Williamsburg has a new voice for women’s fashion — Hasidic rabbis.
A spate of Yiddish posters calling on Orthodox Jewish women to avoid wearing “tank tops,” T-shirts and “clingy dresses” were papered all over South Williamsburg this week as temperatures climbed into the 90s.
And the women are heeding the admonishion.
“It could be 105 degrees out — you’ll never see any of my body,” said a Williamsburg woman, Sara Stern. “Our way of life is beautiful — very discreet.”
The tank top ban is the latest edict from the Central Rabbinical Congress, a council of rabbis known for enforcing strict moral codes on Hasidic women.
Last month, members of a neighborhood modesty group stapled posters to lampposts warning women against talking on cellphones in public and urging them to move to the other side of the street when a man is walking on the sidewalk. These campaigns were first noted by the Orthodox watchdog blog, Failed Messiah.
And three years ago, community leaders succeeded in taking down a racy billboard for the TV show, “90210” that featured swimsuit-clad actors.
The Council’s edicts appear to be having an effect.
Several Williamsburg residents said that the posters’ message primarily detours young women from buying revealing blouses, shirts, and tops available in Manhattan department stores.
“A very small percentage of women wear this kind of clothing and even if they are they’re wearing them over long-sleeve shirts,” said a proprietor of Englander Dry Goods on Lee Avenue.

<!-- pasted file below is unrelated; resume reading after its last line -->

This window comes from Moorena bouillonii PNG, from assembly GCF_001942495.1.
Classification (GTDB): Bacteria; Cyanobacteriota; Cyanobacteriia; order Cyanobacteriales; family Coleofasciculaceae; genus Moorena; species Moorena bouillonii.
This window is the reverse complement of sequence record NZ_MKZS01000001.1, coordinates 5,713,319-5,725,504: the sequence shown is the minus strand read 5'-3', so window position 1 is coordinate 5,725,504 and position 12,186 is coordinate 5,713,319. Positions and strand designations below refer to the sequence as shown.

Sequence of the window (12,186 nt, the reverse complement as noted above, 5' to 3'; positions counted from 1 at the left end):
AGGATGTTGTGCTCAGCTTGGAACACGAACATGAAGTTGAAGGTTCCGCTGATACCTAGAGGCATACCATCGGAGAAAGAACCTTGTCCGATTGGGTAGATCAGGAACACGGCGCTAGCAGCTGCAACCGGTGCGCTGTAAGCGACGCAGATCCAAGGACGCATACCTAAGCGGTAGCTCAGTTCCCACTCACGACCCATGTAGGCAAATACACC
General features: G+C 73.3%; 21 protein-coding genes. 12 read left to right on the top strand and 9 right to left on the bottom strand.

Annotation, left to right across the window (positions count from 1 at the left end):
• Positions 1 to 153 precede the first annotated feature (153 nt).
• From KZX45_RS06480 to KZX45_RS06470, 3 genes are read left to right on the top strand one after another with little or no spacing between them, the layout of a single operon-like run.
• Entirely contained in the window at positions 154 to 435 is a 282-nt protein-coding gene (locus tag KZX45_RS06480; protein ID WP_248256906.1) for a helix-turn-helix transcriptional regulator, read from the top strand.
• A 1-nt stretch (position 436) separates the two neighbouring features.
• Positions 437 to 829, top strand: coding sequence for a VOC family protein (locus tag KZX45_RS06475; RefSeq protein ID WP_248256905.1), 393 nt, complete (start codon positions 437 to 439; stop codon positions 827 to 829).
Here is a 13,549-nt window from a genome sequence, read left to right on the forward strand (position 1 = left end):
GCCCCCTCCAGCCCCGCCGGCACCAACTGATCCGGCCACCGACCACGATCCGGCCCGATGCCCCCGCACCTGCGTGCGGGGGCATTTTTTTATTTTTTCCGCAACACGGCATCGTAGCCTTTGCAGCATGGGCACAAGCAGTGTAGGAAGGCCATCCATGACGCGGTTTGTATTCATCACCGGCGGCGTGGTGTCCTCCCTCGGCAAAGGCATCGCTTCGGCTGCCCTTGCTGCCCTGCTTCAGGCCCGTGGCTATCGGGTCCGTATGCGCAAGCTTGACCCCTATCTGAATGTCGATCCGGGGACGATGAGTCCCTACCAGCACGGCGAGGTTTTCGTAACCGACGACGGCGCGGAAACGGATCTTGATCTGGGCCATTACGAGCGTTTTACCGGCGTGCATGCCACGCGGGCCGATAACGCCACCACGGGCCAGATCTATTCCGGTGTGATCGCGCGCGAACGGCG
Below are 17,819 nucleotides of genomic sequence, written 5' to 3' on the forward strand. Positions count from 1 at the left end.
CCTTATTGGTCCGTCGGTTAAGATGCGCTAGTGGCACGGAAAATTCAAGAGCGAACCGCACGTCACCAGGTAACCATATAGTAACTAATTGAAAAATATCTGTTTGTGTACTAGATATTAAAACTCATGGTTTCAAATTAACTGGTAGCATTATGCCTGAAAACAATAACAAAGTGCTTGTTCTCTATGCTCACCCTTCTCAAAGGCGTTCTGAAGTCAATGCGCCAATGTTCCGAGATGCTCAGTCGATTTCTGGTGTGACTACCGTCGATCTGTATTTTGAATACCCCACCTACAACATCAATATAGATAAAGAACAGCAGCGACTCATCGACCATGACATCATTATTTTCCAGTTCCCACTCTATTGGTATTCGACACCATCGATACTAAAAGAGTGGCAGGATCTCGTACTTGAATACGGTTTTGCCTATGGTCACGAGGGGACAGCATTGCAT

The neighborhood’s strict Orthodox women typically wear below-the-knee skirts, shirts whose sleeves go well past the elbow, and blouses that cover up the neck. No, it’s not exactly a burka, but put it this way: There is very little risk of sunburn on even the brightest summer days.
Stern said that the traditional dress is part of a thousand-year tradition of modesty among the Hasidic people — though there are a few “bad apples,” who flock to the latest trends.
But Williamsburg bicycle maven Baruch Herzfeld argues that modesty groups are intimidating Hasidic women throughout the neighborhood.
“They don’t want women smiling on the street and they want women to be uncomfortable,” said Herzfeld. “These men think they are doing God’s work, but they are fanatics — everyone in Williamsburg hates them.”
The clothing warning is just the latest example of the ongoing clash between Hasidic traditions and modern American culture. Last month, for example, an Orthodox newspaper erased Secretary of State Hillary Clinton from the iconic White House “situation room” photo from the night of Osama bin Laden’s killing.
The newspaper said it had to remove the woman from the historic shot because it would have been immodest to publish a picture of a woman.